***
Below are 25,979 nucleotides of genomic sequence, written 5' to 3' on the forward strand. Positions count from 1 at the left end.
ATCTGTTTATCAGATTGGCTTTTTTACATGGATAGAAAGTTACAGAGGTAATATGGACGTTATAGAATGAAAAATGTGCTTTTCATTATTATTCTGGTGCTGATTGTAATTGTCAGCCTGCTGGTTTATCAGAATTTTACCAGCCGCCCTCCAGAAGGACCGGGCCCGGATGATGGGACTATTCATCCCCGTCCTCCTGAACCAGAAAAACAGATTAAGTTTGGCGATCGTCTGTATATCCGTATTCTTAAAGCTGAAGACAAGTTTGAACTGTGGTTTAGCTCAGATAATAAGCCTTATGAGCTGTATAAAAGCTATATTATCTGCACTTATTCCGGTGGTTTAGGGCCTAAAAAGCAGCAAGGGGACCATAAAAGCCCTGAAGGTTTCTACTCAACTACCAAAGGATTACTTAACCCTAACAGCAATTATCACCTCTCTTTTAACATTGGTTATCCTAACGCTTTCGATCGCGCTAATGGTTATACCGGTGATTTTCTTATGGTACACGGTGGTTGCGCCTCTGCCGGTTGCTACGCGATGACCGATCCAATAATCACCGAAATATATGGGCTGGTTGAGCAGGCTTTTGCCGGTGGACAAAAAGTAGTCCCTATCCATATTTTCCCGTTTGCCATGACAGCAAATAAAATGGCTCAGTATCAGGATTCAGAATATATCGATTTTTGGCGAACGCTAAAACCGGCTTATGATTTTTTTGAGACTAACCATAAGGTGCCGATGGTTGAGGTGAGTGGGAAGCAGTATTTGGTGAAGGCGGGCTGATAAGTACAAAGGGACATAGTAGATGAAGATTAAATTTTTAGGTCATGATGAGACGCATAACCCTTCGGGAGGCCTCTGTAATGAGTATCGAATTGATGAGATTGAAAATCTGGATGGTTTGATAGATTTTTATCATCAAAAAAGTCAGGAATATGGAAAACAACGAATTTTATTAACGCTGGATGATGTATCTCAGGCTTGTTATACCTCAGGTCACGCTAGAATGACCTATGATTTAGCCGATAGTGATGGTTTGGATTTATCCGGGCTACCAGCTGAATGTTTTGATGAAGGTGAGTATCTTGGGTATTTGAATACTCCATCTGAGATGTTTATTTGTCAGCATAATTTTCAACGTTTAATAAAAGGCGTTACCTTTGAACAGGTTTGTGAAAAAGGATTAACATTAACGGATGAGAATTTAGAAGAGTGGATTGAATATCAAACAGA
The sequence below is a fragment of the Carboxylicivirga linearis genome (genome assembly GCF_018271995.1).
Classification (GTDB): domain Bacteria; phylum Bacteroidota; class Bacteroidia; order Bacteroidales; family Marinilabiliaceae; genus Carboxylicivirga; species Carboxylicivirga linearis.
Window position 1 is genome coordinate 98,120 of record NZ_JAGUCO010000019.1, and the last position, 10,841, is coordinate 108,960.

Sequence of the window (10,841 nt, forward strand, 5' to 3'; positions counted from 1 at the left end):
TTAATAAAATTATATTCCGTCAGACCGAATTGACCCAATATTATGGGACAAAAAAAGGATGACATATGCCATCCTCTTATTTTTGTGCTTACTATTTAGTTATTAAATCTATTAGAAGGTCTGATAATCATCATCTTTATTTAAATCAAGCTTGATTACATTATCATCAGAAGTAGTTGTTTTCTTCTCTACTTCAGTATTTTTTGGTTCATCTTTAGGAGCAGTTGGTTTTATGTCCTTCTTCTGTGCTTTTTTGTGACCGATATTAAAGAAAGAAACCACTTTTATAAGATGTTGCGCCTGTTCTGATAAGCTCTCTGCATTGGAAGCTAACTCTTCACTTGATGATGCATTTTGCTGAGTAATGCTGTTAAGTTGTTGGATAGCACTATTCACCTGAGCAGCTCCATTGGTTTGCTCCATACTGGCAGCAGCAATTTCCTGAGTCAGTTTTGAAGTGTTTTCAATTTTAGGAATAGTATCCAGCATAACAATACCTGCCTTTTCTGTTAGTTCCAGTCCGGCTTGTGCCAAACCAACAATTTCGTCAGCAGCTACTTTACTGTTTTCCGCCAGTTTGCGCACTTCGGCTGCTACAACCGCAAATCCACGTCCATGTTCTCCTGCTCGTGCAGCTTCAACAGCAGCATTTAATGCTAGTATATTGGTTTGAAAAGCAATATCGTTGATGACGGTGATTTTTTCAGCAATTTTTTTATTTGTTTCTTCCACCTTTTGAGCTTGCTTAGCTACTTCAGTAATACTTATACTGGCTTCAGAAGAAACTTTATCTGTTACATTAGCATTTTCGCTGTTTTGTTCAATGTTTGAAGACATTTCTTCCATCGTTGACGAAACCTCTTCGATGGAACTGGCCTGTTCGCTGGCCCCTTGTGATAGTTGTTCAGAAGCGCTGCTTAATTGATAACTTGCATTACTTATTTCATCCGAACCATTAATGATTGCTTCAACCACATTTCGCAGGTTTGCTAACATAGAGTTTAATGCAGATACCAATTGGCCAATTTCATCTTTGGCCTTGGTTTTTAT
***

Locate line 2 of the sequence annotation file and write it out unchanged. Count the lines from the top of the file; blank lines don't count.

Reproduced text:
ATCTGTTTATCAGATTGGCTTTTTTACATGGATAGAAAGTTACAGAGGTAATATGGACGTTATAGAATGAAAAATGTGCTTTTCATTATTATTCTGGTGCTGATTGTAATTGTCAGCCTGCTGGTTTATCAGAATTTTACCAGCCGCCCTCCAGAAGGACCGGGCCCGGATGATGGGACTATTCATCCCCGTCCTCCTGAACCAGAAAAACAGATTAAGTTTGGCGATCGTCTGTATATCCGTATTCTTAAAGCTGAAGACAAGTTTGAACTGTGGTTTAGCTCAGATAATAAGCCTTATGAGCTGTATAAAAGCTATATTATCTGCACTTATTCCGGTGGTTTAGGGCCTAAAAAGCAGCAAGGGGACCATAAAAGCCCTGAAGGTTTCTACTCAACTACCAAAGGATTACTTAACCCTAACAGCAATTATCACCTCTCTTTTAACATTGGTTATCCTAACGCTTTCGATCGCGCTAATGGTTATACCGGTGATTTTCTTATGGTACACGGTGGTTGCGCCTCTGCCGGTTGCTACGCGATGACCGATCCAATAATCACCGAAATATATGGGCTGGTTGAGCAGGCTTTTGCCGGTGGACAAAAAGTAGTCCCTATCCATATTTTCCCGTTTGCCATGACAGCAAATAAAATGGCTCAGTATCAGGATTCAGAATATATCGATTTTTGGCGAACGCTAAAACCGGCTTATGATTTTTTTGAGACTAACCATAAGGTGCCGATGGTTGAGGTGAGTGGGAAGCAGTATTTGGTGAAGGCGGGCTGATAAGTACAAAGGGACATAGTAGATGAAGATTAAATTTTTAGGTCATGATGAGACGCATAACCCTTCGGGAGGCCTCTGTAATGAGTATCGAATTGATGAGATTGAAAATCTGGATGGTTTGATAGATTTTTATCATCAAAAAAGTCAGGAATATGGAAAACAACGAATTTTATTAACGCTGGATGATGTATCTCAGGCTTGTTATACCTCAGGTCACGCTAGAATGACCTATGATTTAGCCGATAGTGATGGTTTGGATTTATCCGGGCTACCAGCTGAATGTTTTGATGAAGGTGAGTATCTTGGGTATTTGAATACTCCATCTGAGATGTTTATTTGTCAGCATAATTTTCAACGTTTAATAAAAGGCGTTACCTTTGAACAGGTTTGTGAAAAAGGATTAACATTAACGGATGAGAATTTAGAAGAGTGGATTGAATATCAAACAGA